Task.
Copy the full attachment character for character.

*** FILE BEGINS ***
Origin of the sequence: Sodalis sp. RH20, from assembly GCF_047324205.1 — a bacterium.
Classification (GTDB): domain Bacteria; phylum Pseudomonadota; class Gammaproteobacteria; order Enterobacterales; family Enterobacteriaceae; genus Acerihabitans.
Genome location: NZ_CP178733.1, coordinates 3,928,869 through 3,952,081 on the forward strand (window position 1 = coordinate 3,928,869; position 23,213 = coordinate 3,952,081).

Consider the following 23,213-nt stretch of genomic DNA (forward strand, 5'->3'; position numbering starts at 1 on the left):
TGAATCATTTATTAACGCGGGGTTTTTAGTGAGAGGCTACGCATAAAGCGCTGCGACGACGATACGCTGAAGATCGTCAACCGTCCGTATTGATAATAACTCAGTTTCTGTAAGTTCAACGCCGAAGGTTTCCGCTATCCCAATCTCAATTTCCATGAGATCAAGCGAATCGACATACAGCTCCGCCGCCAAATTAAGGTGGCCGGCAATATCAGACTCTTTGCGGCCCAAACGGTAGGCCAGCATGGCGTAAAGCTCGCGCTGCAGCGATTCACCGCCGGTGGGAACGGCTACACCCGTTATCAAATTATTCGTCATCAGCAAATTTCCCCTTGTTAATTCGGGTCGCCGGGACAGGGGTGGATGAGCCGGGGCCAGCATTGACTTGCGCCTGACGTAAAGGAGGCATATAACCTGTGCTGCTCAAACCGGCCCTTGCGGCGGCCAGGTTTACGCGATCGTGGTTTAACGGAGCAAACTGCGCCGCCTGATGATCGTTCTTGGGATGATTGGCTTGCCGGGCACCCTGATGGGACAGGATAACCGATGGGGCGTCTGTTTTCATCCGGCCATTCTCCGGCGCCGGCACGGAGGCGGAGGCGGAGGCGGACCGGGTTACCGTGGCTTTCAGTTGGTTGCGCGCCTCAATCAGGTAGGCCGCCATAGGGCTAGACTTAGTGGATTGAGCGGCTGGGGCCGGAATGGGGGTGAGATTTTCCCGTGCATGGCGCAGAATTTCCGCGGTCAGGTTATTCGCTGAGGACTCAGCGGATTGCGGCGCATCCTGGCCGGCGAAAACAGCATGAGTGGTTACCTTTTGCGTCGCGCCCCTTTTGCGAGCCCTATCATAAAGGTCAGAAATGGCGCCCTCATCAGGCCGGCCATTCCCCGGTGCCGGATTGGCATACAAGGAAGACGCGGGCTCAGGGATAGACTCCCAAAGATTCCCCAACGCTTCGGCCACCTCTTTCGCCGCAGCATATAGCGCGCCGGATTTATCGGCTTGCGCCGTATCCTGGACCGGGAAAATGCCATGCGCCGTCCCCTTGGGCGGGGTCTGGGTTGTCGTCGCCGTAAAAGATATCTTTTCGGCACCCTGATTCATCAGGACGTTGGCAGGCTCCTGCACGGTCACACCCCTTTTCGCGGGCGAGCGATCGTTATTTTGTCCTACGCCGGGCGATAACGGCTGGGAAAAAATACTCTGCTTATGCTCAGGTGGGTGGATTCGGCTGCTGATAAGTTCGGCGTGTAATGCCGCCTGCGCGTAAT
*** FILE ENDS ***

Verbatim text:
Origin of the sequence: Sodalis sp. RH20, from assembly GCF_047324205.1 — a bacterium.
Classification (GTDB): domain Bacteria; phylum Pseudomonadota; class Gammaproteobacteria; order Enterobacterales; family Enterobacteriaceae; genus Acerihabitans.
Genome location: NZ_CP178733.1, coordinates 3,928,869 through 3,952,081 on the forward strand (window position 1 = coordinate 3,928,869; position 23,213 = coordinate 3,952,081).

Consider the following 23,213-nt stretch of genomic DNA (forward strand, 5'->3'; position numbering starts at 1 on the left):
TGAATCATTTATTAACGCGGGGTTTTTAGTGAGAGGCTACGCATAAAGCGCTGCGACGACGATACGCTGAAGATCGTCAACCGTCCGTATTGATAATAACTCAGTTTCTGTAAGTTCAACGCCGAAGGTTTCCGCTATCCCAATCTCAATTTCCATGAGATCAAGCGAATCGACATACAGCTCCGCCGCCAAATTAAGGTGGCCGGCAATATCAGACTCTTTGCGGCCCAAACGGTAGGCCAGCATGGCGTAAAGCTCGCGCTGCAGCGATTCACCGCCGGTGGGAACGGCTACACCCGTTATCAAATTATTCGTCATCAGCAAATTTCCCCTTGTTAATTCGGGTCGCCGGGACAGGGGTGGATGAGCCGGGGCCAGCATTGACTTGCGCCTGACGTAAAGGAGGCATATAACCTGTGCTGCTCAAACCGGCCCTTGCGGCGGCCAGGTTTACGCGATCGTGGTTTAACGGAGCAAACTGCGCCGCCTGATGATCGTTCTTGGGATGATTGGCTTGCCGGGCACCCTGATGGGACAGGATAACCGATGGGGCGTCTGTTTTCATCCGGCCATTCTCCGGCGCCGGCACGGAGGCGGAGGCGGAGGCGGACCGGGTTACCGTGGCTTTCAGTTGGTTGCGCGCCTCAATCAGGTAGGCCGCCATAGGGCTAGACTTAGTGGATTGAGCGGCTGGGGCCGGAATGGGGGTGAGATTTTCCCGTGCATGGCGCAGAATTTCCGCGGTCAGGTTATTCGCTGAGGACTCAGCGGATTGCGGCGCATCCTGGCCGGCGAAAACAGCATGAGTGGTTACCTTTTGCGTCGCGCCCCTTTTGCGAGCCCTATCATAAAGGTCAGAAATGGCGCCCTCATCAGGCCGGCCATTCCCCGGTGCCGGATTGGCATACAAGGAAGACGCGGGCTCAGGGATAGACTCCCAAAGATTCCCCAACGCTTCGGCCACCTCTTTCGCCGCAGCATATAGCGCGCCGGATTTATCGGCTTGCGCCGTATCCTGGACCGGGAAAATGCCATGCGCCGTCCCCTTGGGCGGGGTCTGGGTTGTCGTCGCCGTAAAAGATATCTTTTCGGCACCCTGATTCATCAGGACGTTGGCAGGCTCCTGCACGGTCACACCCCTTTTCGCGGGCGAGCGATCGTTATTTTGTCCTACGCCGGGCGATAACGGCTGGGAAAAAATACTCTGCTTATGCTCAGGTGGGTGGATTCGGCTGCTGATAAGTTCGGCGTGTAATGCCGCCTGCGCGTAAT